Object name: NGC6755

Designation(s): NGC6755,

NGC 6755 is an open star cluster in Aquila that is about 4600 light years distant. To me, it is the Mitosis Cluster. When I first saw it when doing the first Herschel 400 in the early 80\'s in my 10\" f/5 my impression was that it was a cluster in the process of splitting into two clusters. I was rather surprised to see that same impression in this image of it. A pair of linear \"stretch marks\" on the west (right) side seem to indicate it is about to split. Just a bit further west is an odd narrow vertical band of stars in a wave pattern that seems to hold its width along the entire west side of the cluster furthering the impression. Or my mind is just set on seeing mitosis no matter what.

It was discovered by William Herschel on July 30, 1785. My entry from May 31, 1985 on a good night at up to 120x reads; \"A rather large cluster of faint stars with a rather small core of mostly 13th magnitude and fainter stars. There is a scattering of 25 or so brighter stars over a larger area. At 65x only the scattered stars were seen, Located in a rich area of the Milky Way so its edges are not well defined.\" My image fits my initial \"mitosis\" impression I don\'t see that core of faint stars I mention.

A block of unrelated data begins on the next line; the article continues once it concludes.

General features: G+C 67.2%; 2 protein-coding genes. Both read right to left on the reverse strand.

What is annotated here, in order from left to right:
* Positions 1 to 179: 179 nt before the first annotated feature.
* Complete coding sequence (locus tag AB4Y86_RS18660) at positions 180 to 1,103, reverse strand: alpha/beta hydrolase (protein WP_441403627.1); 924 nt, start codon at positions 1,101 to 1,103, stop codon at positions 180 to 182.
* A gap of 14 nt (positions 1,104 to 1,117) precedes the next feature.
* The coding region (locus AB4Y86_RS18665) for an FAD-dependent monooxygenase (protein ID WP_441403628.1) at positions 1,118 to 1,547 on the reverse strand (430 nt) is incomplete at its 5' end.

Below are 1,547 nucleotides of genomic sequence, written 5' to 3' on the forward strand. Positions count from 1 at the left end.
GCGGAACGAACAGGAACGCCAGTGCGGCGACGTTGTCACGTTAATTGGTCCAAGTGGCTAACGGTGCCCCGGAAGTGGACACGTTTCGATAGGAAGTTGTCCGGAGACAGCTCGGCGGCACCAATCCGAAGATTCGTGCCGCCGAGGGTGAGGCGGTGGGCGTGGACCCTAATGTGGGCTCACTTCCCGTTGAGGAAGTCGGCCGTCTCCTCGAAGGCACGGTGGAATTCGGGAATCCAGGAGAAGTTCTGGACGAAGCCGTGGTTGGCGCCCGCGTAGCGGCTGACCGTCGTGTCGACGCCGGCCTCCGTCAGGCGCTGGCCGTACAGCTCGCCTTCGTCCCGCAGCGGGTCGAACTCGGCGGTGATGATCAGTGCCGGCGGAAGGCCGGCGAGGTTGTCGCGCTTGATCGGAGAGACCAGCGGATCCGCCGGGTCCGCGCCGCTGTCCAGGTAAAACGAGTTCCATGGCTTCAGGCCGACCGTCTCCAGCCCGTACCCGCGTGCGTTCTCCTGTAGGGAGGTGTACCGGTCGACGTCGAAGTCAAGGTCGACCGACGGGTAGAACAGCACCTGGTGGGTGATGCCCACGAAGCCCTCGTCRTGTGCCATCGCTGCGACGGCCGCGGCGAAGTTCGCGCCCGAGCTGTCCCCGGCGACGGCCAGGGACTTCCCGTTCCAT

There\'s a nice dark nebula in the lower left corner. I couldn\'t find it in SIMBAD. Guess it isn\'t big enough for cataloging or there are just so many in the Milky Way catalogs have to stop somewhere and it didn\'t make the cut.

Seeing was poor the night I took this. Clusters need a very good night or look mushy. So I need to redo it. To help hide the seeing I reduced the image from my native 1\" per pixel to 1.5\" per pixel. With clusters that loss of resolution isn\'t significant. The entire image now fits on most of today\'s modern monitors at that scale which helps with large clusters like this one. The image was taken September 20, 2009 UTC.

14\" LX200R @ f/10, L=4x10\' RGB=1x10\'x3, STL-11000XM, Paramount ME